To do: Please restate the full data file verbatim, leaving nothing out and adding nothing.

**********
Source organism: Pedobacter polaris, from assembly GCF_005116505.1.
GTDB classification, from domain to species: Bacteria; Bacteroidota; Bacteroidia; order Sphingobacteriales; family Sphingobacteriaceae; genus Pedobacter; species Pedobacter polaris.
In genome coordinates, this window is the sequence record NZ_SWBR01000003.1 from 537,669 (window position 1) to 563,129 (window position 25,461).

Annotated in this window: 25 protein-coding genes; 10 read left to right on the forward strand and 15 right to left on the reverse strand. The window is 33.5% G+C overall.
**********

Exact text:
Source organism: Pedobacter polaris, from assembly GCF_005116505.1.
GTDB classification, from domain to species: Bacteria; Bacteroidota; Bacteroidia; order Sphingobacteriales; family Sphingobacteriaceae; genus Pedobacter; species Pedobacter polaris.
In genome coordinates, this window is the sequence record NZ_SWBR01000003.1 from 537,669 (window position 1) to 563,129 (window position 25,461).

Annotated in this window: 25 protein-coding genes; 10 read left to right on the forward strand and 15 right to left on the reverse strand. The window is 33.5% G+C overall.